Catchphrase to cliché: how corporate-speak became common in our daily lives

Should you ever wish to be reminded of those irritating workplace catchphrases, the internet abounds in news features and helpful sites – “26 Annoying Business Clichés You Should Stop Using Immediately”; “The Most Annoying, Pretentious And Useless Business Jargon”, to name just two.

There is even ClichéSite.com, which claims to be the largest collection of such linguistic pinpricks.

When they start life, clichés are fetching and memorable phrases – good ideas clothed in a well-turned-out expression. They might be witty and, if not brilliant, at least interesting in sound and metaphor.

Sports and pastimes lie at the heart of many corporate catchphrases: get/keep the ball rolling; ballpark figure; touch base; moving the goalposts; close of play; par for the course; game-changer; ducks in a row – these are just some of them.

Once these were vibrant and apt, but overuse has sucked them of vitality. Now they walk among the living dead. “Lexical zombies” was British linguist David Crystal’s description of clichéd expressions: Fragments of language apparently dying, but unable to die.

‘Going forward’

One expression that is refusing to end its earthly career is “going forward”.

Together with its close relative “moving forward”, it’s a boardroom and husting escapee that has made it big time in the workplace, and even outside. It is loathed by all except those who are too busy moving goalposts and hitting the ground running to notice that this expression does something to the neck hairs of most other speakers.

To go forward – “advance” – has been widely attested in the English language (both in the literal and figurative sense) since the early 1400s. In its early appearances, it signalled some sense of progressing or looking ahead. One quotation in the Oxford English Dictionary from the early 1900s reads:

Humanity everywhere is thinking and talking about going forward.

With purpose, action and direction at its heart, it’s hardly surprising that the morale booster became the buzzword of business and management. And now, like some sort of linguistic prickly pear, this unstoppable slogan has spread unchecked, even into the nooks and crannies of our conversational lives.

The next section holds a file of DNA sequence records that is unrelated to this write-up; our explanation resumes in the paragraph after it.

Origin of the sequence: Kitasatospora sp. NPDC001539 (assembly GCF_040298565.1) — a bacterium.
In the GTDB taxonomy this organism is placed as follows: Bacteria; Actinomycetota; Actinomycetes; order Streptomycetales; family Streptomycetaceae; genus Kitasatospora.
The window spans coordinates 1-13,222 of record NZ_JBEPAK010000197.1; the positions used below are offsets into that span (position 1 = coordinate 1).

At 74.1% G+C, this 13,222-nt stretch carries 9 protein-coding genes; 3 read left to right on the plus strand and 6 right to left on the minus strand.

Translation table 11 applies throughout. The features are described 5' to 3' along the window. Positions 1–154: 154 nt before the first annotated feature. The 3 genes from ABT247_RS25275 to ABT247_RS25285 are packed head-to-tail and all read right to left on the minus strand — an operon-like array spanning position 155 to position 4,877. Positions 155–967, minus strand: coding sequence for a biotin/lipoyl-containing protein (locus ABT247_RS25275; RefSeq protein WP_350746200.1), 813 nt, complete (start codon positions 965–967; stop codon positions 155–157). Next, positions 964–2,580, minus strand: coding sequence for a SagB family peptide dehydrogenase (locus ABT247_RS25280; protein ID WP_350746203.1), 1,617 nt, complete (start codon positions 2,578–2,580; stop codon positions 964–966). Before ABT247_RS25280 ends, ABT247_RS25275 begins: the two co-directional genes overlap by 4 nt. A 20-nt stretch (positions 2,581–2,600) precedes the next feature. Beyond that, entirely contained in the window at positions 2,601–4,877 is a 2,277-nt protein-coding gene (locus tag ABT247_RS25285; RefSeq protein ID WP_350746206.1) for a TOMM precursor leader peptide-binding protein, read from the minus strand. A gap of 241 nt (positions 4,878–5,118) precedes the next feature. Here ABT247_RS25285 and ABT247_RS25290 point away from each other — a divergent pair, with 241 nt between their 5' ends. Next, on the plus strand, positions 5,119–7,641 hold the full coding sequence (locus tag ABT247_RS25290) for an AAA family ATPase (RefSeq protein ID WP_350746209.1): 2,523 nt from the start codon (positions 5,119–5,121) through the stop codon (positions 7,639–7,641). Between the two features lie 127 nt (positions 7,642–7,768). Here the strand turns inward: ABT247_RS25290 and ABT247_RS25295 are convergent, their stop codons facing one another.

It took the cactoblastis moth to control the infestation of prickly pear. What will it take to eradicate this weedy cliché? Well, there’s the rub (to use another well-worn expression) – cliché is in the eye of the beholder. Put simply it’s an expression you hate. My cherished phrase can be your loathed cliché.

Why it’s so hated

In the case of “going forward”, there are probably quite a few reasons why it appears at the top of so many hate lists.

For one, it’s part of managerial jargon – so a social password that identifies that gang. And if you’re not singing from that particular hymn sheet, if it’s not your lingo and you don’t talk the talk, there’s a good chance it will raise gooseflesh.

There are times when going forward is clearly redundant too – “Going forward, it will be increasingly important”; “that’s our strategy going forward” – and this sort of linguistic overkill is an irritation to many.

But it’s at its most irksome when it tries to sweeten up some sort of inconvenient or unpleasant reality. Usually, it’s tacked onto the end of the sentence, a bit like the teaspoon of sugar following the tablespoon of cod liver oil.

This ongoing restructuring of the business is a necessary step in creating a leaner organisation going forward. – Ferrier Hodgson partner James Stewart on Dick Smith’s collapse.

But what we want to see is the opportunity for more teachers in the organisation going forward – New South Wales Skills Minister John Barilaro on a TAFE overhaul.

Here “going forward” is doing its best to put a positive spin on job losses and restructure — not that anyone is fooled. Most of us grow impatient with language that tries to lead us by the nose and weary of the pretence that somehow sweeter words will produce a sweeter world.

“Trumpery” comes to mind – an old but useful expression that describes empty insincere talk, weeds and rubbish of any kind. This is a word that really has come back from the dead – and is going forward in giant strides. Exhorted John Mortimer in 1721:

Finish your last Weeding, and cleanse your Garden of Trumpery.

Yes, guard against trumpery and humbuggery. But it’s not possible, or even desirable, to eliminate clichés. As academic Walter Redfern once put it, they are “bad, indispensable, sometimes good”.

Even the common prickly pear, before it was a rampaging menace, was a highly valued drought-resistant fodder.


Author of this article, published 1 March 2017, is Kate Burridge,
Professor of Linguistics, Monash University, Victoria, Australia